Sam Allardyce's summer shopping has been an ongoing process ever since the transfer window opened, with Sunderland failing to sign any players as of yet.
Allardyce has continued to try and rebuild the side ahead of the new season but one player who will not be walking out at the Stadium of Light this season is Davide Santon after the club's deal for the defender fell through at the 11th hour.
Despite being just on the verge of signing the full-back, Santon - one of Allardyce's key priorities as he looked to strengthen on the right of defence - saw his proposed £3 million move from Inter Milan fall through despite flying to the North East for talks.
Big Sam admits transfer frustrations
Allardyce admitted it was a "huge disappointment" not to sign the Inter defender, especially as he has a proven track record in the Premier League playing for local rivals, Newcastle United.
Losing out on Santon in late talks has only added to his frustrations at not managing to bring anybody into the club yet, especially with their first friendly against Hartlepool just around the corner.
The Sunderland boss revealed how he is working "every single day" to sign players and is constantly on the phone with "recruitment people" in order to land his first deal.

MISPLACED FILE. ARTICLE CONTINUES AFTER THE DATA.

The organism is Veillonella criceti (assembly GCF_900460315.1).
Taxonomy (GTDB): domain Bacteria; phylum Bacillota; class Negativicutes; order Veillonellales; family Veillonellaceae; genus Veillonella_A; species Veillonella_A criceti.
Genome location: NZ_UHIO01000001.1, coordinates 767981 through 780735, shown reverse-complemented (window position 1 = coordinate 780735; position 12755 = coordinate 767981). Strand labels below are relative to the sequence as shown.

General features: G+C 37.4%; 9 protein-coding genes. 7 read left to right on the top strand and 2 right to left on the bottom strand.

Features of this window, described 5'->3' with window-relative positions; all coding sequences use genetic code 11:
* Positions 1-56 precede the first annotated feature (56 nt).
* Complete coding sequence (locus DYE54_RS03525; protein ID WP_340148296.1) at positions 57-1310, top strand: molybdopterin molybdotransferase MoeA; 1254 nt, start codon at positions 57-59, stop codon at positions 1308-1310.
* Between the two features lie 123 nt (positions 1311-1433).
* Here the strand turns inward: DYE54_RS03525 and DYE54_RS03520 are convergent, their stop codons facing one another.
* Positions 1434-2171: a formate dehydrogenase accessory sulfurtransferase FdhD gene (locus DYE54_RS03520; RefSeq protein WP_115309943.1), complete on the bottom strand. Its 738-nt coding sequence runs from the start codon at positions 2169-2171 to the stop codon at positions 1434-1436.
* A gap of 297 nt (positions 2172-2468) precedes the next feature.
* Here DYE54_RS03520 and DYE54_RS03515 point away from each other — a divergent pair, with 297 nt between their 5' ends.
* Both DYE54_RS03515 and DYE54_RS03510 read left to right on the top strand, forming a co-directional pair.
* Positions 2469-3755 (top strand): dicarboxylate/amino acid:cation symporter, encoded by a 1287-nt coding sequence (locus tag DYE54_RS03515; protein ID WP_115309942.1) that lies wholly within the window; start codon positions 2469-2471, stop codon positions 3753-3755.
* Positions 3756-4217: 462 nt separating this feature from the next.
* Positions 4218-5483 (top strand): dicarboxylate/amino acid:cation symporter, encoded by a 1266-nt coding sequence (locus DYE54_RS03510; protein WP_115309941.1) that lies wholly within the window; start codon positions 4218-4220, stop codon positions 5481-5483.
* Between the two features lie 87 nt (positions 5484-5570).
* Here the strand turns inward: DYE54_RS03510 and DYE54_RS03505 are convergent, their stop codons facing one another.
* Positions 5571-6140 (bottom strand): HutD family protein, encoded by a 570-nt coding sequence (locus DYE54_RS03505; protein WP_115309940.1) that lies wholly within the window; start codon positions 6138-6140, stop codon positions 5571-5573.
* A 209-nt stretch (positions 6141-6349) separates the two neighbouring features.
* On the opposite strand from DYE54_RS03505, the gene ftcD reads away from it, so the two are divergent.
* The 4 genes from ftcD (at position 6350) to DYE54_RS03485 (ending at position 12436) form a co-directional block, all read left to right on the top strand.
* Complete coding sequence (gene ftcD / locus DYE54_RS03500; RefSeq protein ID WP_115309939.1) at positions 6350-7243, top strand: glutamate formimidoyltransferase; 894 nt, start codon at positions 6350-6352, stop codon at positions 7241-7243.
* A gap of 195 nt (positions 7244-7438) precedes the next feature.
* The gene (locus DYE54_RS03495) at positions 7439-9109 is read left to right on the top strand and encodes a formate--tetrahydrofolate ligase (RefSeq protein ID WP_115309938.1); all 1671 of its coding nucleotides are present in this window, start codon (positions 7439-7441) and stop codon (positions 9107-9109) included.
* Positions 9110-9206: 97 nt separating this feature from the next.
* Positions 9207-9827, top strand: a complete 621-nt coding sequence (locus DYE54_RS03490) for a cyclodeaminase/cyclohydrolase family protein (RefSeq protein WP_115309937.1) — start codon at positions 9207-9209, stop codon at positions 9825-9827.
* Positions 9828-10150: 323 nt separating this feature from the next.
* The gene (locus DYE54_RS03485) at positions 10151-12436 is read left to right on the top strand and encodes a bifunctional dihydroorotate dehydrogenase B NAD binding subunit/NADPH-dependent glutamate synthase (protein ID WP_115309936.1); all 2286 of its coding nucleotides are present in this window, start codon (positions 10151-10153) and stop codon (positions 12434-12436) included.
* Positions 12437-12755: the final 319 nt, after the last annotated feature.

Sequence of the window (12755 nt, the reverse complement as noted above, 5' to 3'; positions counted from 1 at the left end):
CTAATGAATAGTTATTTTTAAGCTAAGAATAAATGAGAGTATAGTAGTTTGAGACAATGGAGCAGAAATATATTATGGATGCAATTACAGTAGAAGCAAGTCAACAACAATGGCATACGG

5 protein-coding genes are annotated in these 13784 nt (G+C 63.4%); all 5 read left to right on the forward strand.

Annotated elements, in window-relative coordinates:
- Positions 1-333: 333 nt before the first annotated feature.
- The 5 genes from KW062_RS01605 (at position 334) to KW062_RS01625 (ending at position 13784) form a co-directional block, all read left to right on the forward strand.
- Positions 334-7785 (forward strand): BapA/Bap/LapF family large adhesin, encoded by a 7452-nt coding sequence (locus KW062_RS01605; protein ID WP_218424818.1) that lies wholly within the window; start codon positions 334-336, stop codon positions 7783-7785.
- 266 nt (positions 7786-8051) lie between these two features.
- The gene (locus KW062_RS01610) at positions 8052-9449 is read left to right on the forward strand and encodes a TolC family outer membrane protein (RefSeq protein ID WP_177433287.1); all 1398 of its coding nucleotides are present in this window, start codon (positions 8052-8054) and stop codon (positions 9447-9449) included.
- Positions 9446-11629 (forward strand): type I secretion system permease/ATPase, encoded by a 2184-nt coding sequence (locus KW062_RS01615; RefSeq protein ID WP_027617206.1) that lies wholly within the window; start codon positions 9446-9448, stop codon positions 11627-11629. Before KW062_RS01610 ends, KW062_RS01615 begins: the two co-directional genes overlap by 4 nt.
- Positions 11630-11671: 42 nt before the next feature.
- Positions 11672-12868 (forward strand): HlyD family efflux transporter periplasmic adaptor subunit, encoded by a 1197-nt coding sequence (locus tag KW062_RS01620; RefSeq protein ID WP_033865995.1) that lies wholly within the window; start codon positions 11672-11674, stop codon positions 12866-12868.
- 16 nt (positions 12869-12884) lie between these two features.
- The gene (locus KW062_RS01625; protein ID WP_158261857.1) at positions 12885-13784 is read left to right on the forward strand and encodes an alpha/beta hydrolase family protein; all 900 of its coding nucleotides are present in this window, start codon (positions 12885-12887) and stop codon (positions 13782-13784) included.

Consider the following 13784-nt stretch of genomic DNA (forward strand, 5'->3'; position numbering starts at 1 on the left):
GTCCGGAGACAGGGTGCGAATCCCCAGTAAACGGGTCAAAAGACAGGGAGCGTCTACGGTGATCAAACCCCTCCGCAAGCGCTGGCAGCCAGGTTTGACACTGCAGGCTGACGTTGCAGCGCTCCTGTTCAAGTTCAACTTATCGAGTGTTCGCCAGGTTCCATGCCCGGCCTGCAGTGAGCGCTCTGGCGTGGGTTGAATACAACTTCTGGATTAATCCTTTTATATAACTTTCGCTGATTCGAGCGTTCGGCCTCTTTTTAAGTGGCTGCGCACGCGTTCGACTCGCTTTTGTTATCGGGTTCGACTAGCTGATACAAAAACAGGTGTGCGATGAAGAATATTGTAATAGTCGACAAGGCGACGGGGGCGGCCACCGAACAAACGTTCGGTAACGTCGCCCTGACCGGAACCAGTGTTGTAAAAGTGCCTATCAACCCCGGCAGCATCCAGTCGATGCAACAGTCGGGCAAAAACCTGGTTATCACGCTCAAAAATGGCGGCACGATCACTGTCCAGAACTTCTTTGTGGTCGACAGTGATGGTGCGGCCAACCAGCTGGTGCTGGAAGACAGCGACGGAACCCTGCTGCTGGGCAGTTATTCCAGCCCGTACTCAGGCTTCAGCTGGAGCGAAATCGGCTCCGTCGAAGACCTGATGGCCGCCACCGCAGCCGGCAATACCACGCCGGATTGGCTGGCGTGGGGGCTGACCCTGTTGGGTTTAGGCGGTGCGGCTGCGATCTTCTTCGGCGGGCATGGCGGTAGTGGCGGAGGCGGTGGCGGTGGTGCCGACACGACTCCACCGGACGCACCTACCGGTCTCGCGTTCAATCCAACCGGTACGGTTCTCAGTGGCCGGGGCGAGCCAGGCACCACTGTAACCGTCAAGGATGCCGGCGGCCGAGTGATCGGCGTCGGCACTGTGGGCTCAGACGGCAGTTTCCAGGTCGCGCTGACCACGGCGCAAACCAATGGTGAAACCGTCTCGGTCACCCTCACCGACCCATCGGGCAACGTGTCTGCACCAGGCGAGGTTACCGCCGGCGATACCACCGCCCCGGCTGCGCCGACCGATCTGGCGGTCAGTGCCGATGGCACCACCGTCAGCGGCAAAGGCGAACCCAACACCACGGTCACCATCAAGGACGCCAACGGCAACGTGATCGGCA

After narrowly avoiding relegation last season, Allardyce knows the importance of improving and strengthening the squad and he is hoping to bring in up to "four" new players before the window shuts.
Whilst Big Sam has called for fans to remain "patient", he did confess that his is "starting to wear thin." Nevertheless, the manager is well aware he must continue until he manages to sign somebody, which he hopes to do "as quickly as possible."
The club has been boosted by an extra £30 million due to a new TV deal, meaning Sunderland have more money to spend on players.
However, Allardyce insists that the money has actually "made it more difficult" because all the clubs now have "the same money" available, making the competition to sign players even harder, as well as player's increasingly rising price tags.